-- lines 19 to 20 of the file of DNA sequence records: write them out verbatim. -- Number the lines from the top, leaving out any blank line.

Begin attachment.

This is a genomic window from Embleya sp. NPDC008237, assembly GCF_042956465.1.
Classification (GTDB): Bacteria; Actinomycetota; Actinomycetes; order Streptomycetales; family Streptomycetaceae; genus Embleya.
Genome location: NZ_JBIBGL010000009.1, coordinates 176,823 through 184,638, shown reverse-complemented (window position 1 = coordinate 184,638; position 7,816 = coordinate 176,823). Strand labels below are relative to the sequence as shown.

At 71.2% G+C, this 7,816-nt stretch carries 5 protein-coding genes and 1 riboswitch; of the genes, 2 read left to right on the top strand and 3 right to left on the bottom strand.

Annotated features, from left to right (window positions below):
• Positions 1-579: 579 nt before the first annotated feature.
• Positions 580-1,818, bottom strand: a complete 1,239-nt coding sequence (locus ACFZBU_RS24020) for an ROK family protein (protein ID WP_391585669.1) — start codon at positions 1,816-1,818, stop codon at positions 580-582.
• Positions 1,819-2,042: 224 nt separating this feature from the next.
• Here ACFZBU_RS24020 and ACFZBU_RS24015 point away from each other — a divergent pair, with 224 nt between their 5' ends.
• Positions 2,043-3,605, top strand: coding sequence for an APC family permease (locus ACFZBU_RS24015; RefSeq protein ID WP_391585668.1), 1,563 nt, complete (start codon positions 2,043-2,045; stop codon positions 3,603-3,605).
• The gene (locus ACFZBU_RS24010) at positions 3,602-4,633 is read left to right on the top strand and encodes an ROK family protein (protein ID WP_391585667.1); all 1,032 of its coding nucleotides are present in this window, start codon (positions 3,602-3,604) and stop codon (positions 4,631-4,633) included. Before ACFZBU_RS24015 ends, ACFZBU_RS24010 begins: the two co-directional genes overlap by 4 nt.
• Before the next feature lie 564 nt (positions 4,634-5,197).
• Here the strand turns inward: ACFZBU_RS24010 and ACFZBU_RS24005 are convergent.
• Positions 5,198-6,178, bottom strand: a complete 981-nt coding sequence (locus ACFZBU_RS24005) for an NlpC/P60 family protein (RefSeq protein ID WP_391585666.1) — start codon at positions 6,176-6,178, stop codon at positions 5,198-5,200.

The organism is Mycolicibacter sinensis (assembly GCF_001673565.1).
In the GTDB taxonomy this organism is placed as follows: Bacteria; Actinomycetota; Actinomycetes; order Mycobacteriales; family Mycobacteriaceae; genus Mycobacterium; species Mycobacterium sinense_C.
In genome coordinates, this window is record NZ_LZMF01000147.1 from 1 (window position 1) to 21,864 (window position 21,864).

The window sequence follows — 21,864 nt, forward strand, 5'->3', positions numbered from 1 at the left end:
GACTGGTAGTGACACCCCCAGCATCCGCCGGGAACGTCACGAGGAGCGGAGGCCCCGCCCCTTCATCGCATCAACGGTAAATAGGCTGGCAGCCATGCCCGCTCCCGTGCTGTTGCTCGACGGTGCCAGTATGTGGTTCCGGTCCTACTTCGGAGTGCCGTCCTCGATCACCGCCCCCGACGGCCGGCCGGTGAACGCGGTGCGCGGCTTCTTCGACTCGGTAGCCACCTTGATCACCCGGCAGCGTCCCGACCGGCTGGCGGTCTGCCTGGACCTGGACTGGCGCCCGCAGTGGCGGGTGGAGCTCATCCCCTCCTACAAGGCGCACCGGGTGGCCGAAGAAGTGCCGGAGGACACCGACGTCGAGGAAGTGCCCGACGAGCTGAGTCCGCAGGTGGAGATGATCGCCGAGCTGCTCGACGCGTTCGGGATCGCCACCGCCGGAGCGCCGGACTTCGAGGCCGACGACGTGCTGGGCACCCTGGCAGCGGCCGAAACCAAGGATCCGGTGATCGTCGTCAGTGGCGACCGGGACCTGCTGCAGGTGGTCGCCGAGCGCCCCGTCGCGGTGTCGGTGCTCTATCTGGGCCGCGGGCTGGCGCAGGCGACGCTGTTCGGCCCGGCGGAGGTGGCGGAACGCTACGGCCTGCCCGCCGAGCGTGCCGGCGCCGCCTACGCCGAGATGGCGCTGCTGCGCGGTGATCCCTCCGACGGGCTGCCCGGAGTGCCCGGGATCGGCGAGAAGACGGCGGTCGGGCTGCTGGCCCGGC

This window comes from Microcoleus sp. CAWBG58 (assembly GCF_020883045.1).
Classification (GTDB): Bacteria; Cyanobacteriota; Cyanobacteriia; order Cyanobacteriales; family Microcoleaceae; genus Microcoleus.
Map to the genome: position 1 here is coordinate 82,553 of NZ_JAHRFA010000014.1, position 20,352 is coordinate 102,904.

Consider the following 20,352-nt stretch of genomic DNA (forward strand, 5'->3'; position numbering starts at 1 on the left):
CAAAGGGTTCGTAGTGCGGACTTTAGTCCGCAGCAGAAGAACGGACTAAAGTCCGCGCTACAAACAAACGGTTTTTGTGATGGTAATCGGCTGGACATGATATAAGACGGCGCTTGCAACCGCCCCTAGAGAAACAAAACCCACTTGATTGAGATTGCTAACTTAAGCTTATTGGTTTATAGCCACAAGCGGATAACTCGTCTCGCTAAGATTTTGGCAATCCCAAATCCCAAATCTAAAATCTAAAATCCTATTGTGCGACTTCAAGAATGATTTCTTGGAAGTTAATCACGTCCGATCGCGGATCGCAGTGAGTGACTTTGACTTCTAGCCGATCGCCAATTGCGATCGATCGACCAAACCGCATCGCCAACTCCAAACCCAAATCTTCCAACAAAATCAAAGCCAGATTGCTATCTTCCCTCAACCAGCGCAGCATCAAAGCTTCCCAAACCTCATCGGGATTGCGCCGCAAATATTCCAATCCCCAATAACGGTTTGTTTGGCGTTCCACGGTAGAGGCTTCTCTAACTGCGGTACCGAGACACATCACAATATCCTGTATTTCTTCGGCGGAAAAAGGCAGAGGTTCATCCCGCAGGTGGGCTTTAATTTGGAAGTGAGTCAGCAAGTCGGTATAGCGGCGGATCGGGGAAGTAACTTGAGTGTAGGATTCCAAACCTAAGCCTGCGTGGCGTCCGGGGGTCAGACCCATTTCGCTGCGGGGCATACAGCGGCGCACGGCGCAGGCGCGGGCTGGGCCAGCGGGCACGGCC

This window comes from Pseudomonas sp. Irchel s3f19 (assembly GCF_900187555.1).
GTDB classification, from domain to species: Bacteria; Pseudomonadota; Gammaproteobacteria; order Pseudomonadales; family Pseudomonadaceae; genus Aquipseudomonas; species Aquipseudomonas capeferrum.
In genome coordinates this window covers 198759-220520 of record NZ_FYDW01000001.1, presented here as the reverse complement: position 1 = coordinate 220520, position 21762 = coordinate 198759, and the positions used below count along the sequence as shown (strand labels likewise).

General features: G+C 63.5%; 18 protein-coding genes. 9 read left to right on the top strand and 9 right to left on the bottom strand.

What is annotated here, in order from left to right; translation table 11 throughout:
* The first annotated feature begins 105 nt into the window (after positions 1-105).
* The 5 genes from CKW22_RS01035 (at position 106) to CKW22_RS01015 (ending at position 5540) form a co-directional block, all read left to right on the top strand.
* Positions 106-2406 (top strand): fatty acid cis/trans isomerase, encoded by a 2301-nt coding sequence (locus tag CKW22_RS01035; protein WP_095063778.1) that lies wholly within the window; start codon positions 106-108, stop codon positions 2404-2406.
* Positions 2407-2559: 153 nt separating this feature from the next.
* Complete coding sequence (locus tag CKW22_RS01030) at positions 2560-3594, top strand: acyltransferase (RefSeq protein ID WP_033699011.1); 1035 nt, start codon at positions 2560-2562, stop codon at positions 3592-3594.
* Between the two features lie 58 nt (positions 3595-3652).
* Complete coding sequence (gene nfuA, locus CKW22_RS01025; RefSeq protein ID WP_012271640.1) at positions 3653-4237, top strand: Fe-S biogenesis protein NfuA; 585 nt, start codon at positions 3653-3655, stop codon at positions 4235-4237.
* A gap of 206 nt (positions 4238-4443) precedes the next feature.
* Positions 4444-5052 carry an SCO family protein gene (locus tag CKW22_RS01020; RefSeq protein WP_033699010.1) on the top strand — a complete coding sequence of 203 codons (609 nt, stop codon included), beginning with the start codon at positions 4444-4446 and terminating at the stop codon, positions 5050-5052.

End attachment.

GACTGGTAGTGACACCCCCAGCATCCGCCGGGAACGTCACGAGGAGCGGAGGCCCCGCCCCTTCATCGCATCAACGGTAAATAGGCTGGCAGCCATGCCCGCTCCCGTGCTGTTGCTCGACGGTGCCAGTATGTGGTTCCGGTCCTACTTCGGAGTGCCGTCCTCGATCACCGCCCCCGACGGCCGGCCGGTGAACGCGGTGCGCGGCTTCTTCGACTCGGTAGCCACCTTGATCACCCGGCAGCGTCCCGACCGGCTGGCGGTCTGCCTGGACCTGGACTGGCGCCCGCAGTGGCGGGTGGAGCTCATCCCCTCCTACAAGGCGCACCGGGTGGCCGAAGAAGTGCCGGAGGACACCGACGTCGAGGAAGTGCCCGACGAGCTGAGTCCGCAGGTGGAGATGATCGCCGAGCTGCTCGACGCGTTCGGGATCGCCACCGCCGGAGCGCCGGACTTCGAGGCCGACGACGTGCTGGGCACCCTGGCAGCGGCCGAAACCAAGGATCCGGTGATCGTCGTCAGTGGCGACCGGGACCTGCTGCAGGTGGTCGCCGAGCGCCCCGTCGCGGTGTCGGTGCTCTATCTGGGCCGCGGGCTGGCGCAGGCGACGCTGTTCGGCCCGGCGGAGGTGGCGGAACGCTACGGCCTGCCCGCCGAGCGTGCCGGCGCCGCCTACGCCGAGATGGCGCTGCTGCGCGGTGATCCCTCCGACGGGCTGCCCGGAGTGCCCGGGATCGGCGAGAAGACGGCGGTCGGGCTGCTGGCCCGGC

This window comes from Microcoleus sp. CAWBG58 (assembly GCF_020883045.1).